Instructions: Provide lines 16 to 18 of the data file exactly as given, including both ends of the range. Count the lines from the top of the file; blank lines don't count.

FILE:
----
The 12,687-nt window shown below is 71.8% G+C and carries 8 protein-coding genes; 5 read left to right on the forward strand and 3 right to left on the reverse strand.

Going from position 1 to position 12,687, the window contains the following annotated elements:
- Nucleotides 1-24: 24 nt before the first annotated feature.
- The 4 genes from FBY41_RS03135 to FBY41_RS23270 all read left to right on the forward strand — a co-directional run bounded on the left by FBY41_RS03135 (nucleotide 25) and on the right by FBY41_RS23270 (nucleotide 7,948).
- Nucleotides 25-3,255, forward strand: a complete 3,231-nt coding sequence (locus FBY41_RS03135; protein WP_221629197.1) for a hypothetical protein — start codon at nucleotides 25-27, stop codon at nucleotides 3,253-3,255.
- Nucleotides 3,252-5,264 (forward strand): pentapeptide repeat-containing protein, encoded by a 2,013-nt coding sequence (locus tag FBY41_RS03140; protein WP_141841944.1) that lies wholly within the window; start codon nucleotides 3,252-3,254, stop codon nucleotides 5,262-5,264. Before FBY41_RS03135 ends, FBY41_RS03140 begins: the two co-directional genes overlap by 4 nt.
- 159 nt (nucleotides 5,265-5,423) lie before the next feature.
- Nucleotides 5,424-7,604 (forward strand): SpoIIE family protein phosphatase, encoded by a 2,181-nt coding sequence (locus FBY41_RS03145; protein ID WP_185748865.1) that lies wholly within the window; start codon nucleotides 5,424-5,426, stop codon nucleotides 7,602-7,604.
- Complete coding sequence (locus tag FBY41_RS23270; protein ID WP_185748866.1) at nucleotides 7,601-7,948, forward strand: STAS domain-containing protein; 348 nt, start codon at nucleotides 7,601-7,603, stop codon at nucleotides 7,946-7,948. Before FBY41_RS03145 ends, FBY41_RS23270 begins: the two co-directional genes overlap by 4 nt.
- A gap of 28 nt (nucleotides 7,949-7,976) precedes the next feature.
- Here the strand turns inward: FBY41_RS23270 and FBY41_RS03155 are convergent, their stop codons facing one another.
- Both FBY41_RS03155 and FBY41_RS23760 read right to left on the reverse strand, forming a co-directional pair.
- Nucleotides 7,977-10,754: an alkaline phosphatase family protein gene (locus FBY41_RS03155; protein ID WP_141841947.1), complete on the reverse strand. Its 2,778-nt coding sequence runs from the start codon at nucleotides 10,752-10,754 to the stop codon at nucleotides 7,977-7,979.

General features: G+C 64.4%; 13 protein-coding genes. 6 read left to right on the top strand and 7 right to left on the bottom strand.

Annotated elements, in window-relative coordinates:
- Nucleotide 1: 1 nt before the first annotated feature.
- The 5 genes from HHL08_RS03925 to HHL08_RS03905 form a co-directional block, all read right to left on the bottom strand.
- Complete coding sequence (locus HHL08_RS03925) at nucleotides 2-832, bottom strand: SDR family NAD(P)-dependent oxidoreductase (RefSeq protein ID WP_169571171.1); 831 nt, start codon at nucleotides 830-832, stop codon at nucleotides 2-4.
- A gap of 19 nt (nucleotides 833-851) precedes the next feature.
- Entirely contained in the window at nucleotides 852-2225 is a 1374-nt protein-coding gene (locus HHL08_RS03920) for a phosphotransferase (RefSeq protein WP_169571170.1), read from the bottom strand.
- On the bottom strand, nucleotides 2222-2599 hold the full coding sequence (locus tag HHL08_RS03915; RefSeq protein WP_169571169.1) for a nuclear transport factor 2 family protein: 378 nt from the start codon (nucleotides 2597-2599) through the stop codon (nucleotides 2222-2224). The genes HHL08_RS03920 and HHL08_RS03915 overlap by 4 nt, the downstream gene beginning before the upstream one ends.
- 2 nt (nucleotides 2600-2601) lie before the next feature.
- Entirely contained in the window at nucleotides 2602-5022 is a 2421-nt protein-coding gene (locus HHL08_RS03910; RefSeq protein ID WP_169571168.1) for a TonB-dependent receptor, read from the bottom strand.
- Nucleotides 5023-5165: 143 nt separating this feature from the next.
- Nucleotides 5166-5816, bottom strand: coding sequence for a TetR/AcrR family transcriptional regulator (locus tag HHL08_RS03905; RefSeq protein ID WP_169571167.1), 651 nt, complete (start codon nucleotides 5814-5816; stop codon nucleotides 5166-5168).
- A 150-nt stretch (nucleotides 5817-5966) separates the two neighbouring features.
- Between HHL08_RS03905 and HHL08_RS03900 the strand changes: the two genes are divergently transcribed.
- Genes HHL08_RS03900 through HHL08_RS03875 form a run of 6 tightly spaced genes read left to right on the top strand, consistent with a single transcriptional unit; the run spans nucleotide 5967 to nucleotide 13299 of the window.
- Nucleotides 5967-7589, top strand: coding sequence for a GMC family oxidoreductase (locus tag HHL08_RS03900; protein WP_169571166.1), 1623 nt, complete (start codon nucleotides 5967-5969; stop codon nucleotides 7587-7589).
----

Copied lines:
- Nucleotide 1: 1 nt before the first annotated feature.
- The 5 genes from HHL08_RS03925 to HHL08_RS03905 form a co-directional block, all read right to left on the bottom strand.
- Complete coding sequence (locus HHL08_RS03925) at nucleotides 2-832, bottom strand: SDR family NAD(P)-dependent oxidoreductase (RefSeq protein ID WP_169571171.1); 831 nt, start codon at nucleotides 830-832, stop codon at nucleotides 2-4.